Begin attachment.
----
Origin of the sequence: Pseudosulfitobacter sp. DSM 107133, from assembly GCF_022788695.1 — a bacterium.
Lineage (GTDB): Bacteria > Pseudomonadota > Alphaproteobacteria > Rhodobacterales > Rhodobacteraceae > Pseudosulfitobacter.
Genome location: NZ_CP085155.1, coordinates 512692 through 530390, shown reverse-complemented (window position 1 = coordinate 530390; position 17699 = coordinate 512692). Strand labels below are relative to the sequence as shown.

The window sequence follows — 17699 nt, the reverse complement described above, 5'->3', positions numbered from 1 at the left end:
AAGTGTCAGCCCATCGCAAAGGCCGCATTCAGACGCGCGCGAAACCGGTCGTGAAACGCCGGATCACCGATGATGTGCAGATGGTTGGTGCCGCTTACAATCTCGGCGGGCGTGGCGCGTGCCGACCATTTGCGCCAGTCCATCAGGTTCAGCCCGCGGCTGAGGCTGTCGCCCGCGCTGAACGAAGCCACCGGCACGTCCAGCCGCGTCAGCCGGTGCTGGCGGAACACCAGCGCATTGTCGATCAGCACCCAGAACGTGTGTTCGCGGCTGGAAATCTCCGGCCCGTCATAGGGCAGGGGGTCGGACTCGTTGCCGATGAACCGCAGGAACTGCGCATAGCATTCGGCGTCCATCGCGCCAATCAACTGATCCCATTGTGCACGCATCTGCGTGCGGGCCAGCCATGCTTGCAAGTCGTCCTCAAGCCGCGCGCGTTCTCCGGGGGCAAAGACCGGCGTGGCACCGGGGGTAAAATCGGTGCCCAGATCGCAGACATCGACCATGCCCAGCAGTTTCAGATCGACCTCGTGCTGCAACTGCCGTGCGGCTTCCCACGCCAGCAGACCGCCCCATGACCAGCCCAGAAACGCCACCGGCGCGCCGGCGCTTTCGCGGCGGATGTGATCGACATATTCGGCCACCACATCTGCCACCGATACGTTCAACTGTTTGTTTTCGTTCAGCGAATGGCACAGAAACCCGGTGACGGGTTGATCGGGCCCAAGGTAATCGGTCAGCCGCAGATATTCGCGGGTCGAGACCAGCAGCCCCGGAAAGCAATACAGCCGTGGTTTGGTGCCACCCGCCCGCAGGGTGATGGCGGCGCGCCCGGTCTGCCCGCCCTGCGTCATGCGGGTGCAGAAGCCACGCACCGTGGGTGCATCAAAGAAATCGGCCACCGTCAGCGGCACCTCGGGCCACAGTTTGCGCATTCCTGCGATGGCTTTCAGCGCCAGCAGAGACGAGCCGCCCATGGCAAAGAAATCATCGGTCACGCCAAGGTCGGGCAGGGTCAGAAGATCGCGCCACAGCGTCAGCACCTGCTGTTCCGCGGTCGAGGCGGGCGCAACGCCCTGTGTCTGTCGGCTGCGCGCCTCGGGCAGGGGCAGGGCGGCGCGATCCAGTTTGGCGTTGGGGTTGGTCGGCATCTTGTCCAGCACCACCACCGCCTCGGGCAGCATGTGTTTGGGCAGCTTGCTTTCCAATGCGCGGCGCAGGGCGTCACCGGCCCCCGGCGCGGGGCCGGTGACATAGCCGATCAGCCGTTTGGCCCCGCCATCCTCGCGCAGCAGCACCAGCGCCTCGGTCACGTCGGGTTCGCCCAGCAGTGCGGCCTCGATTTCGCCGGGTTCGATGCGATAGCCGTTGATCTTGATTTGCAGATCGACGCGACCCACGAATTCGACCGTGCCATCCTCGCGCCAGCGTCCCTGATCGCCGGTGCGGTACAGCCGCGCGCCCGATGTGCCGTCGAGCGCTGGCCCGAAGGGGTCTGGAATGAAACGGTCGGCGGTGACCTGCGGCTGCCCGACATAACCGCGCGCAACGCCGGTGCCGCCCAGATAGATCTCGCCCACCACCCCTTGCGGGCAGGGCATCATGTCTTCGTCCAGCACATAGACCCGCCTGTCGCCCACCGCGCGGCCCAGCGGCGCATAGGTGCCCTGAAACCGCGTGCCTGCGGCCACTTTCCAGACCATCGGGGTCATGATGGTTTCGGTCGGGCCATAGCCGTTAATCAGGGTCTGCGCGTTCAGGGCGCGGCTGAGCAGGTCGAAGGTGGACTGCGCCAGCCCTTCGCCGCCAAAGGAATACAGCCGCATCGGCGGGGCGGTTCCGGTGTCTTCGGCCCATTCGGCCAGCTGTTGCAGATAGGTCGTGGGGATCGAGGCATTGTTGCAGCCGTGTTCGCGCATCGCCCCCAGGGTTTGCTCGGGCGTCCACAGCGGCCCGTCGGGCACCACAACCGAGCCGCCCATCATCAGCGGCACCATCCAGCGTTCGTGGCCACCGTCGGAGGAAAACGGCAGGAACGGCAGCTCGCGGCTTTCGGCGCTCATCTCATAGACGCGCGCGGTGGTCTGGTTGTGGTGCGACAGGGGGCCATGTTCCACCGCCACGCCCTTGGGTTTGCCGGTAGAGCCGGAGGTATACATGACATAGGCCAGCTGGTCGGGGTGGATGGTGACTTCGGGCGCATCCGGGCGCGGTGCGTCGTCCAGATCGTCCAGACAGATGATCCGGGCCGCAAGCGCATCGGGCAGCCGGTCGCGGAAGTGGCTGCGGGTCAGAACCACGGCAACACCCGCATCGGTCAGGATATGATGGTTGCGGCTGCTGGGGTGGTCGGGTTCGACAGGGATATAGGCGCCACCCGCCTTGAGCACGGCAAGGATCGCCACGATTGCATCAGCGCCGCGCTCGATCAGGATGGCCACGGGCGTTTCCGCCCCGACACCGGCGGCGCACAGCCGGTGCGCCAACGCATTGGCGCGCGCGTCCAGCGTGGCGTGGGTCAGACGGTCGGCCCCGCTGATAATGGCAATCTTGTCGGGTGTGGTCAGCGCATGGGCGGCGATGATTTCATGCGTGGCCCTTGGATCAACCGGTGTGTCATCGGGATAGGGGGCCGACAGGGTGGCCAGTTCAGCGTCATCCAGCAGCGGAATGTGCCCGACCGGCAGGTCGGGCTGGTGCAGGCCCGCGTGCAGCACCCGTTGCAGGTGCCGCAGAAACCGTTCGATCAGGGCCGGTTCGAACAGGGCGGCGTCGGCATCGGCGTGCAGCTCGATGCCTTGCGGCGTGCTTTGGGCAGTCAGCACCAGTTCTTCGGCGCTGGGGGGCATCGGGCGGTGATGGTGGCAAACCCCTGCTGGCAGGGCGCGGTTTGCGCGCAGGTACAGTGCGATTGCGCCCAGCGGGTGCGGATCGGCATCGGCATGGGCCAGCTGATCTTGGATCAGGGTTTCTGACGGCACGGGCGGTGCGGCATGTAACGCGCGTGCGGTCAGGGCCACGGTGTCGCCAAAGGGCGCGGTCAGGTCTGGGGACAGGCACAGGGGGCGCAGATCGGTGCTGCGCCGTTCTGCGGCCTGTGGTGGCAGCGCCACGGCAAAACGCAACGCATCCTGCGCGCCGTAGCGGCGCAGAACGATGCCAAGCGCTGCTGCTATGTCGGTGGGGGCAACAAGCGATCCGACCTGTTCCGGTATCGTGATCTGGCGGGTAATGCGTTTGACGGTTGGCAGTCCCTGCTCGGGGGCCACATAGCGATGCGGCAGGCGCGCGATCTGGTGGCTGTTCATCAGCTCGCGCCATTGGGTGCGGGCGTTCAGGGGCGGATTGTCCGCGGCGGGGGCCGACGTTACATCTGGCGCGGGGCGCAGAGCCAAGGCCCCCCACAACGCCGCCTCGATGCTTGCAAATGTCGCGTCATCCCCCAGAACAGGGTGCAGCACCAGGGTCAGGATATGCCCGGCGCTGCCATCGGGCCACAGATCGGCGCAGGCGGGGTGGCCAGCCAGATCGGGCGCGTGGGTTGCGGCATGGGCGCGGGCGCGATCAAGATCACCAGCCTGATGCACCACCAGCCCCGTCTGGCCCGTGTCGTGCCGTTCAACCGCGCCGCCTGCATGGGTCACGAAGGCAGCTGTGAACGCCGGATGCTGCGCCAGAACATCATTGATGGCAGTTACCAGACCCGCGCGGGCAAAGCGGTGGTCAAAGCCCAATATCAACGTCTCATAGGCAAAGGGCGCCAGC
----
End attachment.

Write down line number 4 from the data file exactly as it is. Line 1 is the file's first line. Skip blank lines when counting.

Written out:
The window sequence follows — 17699 nt, the reverse complement described above, 5'->3', positions numbered from 1 at the left end: